Legal Suggestion Needed : Comment

I Purchased a piece of Land about 8 years ago from one of my friend. After that, i built my house on that piece of land and start living peacefully. Now the issue is that in good faith, ‘registry’ of that land was not done ( Ownership was not transferred to me) as he the seller was a know person to me but i had paid all sum of money to him at that time which was demanded by me for the land.

Now today, he is blackmailing me that the ownership of land is on his name, so either again give money for that land on today’s rate of leave the house. I have my house from last 7 years on that land as i had paid him the price 7 years ago but now for  registry of that land, he is demanding money from today’s increased rate.

What should i do now?

60 Replies to “Legal Suggestion Needed : Comment”

  1. Vikas Khatkar

    Do you posses any Agreement to sell or sale deed executed in your favour?? If so, then only you can file a civil Suit for specific performance in Civil Court.
    Vikas khatkar
    Panjab University, Chandigarh

  2. Anshul Gupta

    In this problem..adverse possession will apply
    Adverse possession is a doctrine under which a person in possession of land owned by someone else may acquire valid title to it, so long as certain common law requirements are met, and the adverse possessor is in possession for a sufficient period of time, as defined by a statute of limitations.
    Statute of Limitations
    A typical statute requires possession for 7 years, if under color of title, or 20 years if not. The threshold, however, varies by jurisdiction.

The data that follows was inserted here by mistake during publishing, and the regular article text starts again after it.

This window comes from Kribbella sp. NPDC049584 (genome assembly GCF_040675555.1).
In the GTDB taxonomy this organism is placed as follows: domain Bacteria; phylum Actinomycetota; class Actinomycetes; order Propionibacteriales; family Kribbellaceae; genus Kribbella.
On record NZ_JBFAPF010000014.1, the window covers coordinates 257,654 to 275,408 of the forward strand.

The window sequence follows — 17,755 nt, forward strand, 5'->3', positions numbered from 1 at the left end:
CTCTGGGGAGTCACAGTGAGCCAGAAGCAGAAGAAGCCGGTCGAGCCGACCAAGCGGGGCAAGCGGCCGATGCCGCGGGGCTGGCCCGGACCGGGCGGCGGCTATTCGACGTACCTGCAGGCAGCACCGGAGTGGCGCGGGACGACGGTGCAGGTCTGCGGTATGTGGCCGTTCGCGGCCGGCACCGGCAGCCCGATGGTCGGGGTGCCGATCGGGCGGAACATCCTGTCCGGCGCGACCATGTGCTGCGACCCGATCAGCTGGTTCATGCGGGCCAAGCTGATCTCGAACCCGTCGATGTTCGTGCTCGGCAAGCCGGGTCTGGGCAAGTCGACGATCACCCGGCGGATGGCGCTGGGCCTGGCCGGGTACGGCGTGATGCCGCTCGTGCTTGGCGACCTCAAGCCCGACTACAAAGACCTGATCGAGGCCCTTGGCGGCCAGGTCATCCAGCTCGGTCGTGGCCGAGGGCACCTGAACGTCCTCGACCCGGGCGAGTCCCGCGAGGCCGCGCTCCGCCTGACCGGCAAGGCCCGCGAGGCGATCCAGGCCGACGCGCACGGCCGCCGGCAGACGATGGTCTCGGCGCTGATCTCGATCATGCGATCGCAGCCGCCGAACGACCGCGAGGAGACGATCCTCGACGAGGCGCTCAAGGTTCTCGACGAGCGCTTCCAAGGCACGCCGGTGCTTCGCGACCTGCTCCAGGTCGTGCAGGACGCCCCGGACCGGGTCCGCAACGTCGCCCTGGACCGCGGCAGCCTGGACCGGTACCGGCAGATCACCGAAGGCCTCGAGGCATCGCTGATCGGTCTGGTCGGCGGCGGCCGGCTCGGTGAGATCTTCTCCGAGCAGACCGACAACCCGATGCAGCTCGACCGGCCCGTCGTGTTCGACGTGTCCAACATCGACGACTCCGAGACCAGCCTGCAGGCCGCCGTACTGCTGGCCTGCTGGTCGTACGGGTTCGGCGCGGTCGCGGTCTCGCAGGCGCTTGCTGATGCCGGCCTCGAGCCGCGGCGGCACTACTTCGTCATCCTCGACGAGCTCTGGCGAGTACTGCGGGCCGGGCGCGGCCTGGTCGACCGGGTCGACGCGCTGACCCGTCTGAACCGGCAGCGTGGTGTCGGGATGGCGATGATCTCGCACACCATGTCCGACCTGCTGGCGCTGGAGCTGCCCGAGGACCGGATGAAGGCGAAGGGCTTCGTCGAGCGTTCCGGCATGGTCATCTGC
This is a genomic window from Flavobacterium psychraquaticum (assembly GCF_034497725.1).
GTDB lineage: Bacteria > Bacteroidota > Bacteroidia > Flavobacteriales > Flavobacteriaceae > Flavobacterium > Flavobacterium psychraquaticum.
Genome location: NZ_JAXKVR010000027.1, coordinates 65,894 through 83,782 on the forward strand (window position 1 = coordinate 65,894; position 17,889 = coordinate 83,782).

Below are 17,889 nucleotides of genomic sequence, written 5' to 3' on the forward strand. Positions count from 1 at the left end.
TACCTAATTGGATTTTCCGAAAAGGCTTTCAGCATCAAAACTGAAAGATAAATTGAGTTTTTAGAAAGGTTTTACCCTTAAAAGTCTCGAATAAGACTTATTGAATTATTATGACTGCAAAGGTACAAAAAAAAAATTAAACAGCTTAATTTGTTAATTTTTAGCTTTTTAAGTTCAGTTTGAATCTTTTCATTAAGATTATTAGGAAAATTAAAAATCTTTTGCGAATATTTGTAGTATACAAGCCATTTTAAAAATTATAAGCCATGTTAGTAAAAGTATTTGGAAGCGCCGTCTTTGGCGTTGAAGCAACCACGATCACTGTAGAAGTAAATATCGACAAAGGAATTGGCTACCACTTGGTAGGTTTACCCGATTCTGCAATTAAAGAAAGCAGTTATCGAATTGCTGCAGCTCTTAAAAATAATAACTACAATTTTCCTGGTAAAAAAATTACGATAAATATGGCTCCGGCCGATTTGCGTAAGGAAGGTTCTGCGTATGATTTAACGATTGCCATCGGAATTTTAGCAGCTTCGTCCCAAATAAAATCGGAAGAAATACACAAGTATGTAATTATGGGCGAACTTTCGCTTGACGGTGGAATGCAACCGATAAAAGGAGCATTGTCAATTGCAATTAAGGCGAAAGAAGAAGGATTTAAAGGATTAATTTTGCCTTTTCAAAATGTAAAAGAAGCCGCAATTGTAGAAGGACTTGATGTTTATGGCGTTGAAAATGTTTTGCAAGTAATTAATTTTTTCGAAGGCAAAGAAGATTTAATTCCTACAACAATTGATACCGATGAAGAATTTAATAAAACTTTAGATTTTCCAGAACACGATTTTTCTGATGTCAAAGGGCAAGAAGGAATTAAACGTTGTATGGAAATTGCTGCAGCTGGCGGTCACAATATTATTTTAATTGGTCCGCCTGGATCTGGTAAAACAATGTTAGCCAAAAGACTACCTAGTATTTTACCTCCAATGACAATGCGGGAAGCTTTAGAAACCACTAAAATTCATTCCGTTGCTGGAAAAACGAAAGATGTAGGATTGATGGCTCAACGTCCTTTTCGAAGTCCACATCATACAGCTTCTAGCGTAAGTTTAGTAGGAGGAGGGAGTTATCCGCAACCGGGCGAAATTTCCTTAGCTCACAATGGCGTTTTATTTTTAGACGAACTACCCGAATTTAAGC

3. Apratim De

    As per law the registry should have been done at the same time though the intention was an bonafide one and it is the very basic fact that any registry can be done only when the intention is bonafide and not malafide also as per Indian Contract Act 1872 any contract is considered to be valid only if it is based on bonafide intention and not on malafide intention. Moreover wrt the above given problem the purchaser will not get any remedy from court as the piece of land was not registered in his name.

  4. Swati Rai

    First of all registration is a very important step and one should never be negligent.

    You are living in that house from the last 8 Years so You must be paying all the electricity / Water / Maintenace bills .
    On those bills Your name must be there as You are the one Paying .
    You can use those bills as a proof .

  5. Maheshwari rao

    As the land was purchased from your friend and land registry was not done, your friend can acquire his ownership because the land was sold to and was used by you since 7 years continuously and also constructed the house at tbe beginning of the 7 years so yoi have “color of title” which means you have acquired legal title of that land not the ownership. As 12 years time is required for establishment of adverse possesion as stipulated in Limitation Act, 1963 so you have to make a land registry otherwise the ownership lies within your friend and he can claim. But you can sue him for blackmailing under section 503 of IPC i.e., criminal intimidation.

  6. Harshita Ayan

    Land registry is definitely needed even if it is a gift deed like in this case it was given from one friend to the other in “good faith”. That is no excuse from not getting the land registered. Registration is done to make sure that there is no case of fraudulent activities that can arise from it. Unregistered deed has no legal sanctity. However, a petition can be filed saying that the original owner of the land is claiming the land back but at the present day price. Relief should be given to the petitioner by letting him pay the original price of the land.

  7. Sakshi Singh

    12 years is for transfer of ownership irrespective of whether the land is sold or not.